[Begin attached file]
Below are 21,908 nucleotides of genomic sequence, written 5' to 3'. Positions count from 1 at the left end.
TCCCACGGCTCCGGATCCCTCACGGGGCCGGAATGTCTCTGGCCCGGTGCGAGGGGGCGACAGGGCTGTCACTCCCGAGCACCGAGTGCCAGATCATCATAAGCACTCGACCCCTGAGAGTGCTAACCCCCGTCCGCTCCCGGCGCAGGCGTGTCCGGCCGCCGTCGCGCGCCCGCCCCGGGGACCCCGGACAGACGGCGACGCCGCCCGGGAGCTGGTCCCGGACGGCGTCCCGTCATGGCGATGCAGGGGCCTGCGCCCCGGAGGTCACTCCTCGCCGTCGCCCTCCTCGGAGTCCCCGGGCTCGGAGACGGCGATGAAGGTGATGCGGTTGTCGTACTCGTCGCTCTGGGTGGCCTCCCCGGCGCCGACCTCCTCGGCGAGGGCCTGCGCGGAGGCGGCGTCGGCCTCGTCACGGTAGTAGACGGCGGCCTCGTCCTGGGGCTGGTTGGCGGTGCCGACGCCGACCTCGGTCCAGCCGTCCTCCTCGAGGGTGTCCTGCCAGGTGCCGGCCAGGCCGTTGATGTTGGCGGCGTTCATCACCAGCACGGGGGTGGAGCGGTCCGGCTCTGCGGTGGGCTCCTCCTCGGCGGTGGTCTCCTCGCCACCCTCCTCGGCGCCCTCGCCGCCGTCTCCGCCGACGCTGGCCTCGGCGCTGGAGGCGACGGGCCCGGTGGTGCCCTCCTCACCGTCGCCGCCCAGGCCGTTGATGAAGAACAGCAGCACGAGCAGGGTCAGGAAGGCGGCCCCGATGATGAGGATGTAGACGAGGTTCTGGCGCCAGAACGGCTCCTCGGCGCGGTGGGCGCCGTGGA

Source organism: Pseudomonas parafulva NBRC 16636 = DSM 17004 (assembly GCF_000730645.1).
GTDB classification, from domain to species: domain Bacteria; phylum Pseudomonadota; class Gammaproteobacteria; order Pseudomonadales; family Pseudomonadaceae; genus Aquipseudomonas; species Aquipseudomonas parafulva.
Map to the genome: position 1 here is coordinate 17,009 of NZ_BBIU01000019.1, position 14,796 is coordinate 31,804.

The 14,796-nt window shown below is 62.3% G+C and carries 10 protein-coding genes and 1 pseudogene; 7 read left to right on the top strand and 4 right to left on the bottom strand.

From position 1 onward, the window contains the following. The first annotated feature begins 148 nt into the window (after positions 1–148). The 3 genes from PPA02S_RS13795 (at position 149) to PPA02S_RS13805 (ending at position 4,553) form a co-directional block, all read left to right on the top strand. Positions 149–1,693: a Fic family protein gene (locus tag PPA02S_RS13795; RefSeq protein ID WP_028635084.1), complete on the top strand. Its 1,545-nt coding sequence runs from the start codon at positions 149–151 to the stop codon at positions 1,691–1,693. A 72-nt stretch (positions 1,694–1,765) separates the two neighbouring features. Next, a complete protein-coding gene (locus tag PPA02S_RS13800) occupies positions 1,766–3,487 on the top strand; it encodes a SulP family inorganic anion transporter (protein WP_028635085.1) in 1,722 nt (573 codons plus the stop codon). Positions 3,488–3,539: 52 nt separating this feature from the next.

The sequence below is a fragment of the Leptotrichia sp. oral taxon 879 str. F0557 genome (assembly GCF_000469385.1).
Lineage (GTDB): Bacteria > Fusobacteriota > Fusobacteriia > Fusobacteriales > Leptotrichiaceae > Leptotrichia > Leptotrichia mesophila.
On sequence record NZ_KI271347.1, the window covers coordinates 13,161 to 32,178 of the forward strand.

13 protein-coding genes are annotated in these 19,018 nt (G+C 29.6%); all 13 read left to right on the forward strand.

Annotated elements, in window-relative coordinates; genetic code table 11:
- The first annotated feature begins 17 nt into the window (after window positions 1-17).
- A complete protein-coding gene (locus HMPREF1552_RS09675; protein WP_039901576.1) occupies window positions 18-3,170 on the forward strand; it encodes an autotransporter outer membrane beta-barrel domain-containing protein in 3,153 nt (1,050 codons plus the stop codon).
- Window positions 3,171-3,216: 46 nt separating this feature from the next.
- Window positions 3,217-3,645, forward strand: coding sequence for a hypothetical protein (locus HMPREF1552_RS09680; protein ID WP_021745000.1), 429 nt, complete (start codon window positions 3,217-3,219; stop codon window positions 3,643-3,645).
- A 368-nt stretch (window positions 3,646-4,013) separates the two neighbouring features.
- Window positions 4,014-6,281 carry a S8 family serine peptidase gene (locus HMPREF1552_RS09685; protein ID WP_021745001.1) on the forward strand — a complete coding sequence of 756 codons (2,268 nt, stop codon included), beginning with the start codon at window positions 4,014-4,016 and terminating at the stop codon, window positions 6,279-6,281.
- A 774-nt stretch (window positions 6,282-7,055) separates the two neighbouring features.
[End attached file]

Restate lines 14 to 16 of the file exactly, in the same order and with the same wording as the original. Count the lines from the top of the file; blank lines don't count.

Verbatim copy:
- A complete protein-coding gene (locus HMPREF1552_RS09675; protein WP_039901576.1) occupies window positions 18-3,170 on the forward strand; it encodes an autotransporter outer membrane beta-barrel domain-containing protein in 3,153 nt (1,050 codons plus the stop codon).
- Window positions 3,171-3,216: 46 nt separating this feature from the next.
- Window positions 3,217-3,645, forward strand: coding sequence for a hypothetical protein (locus HMPREF1552_RS09680; protein ID WP_021745000.1), 429 nt, complete (start codon window positions 3,217-3,219; stop codon window positions 3,643-3,645).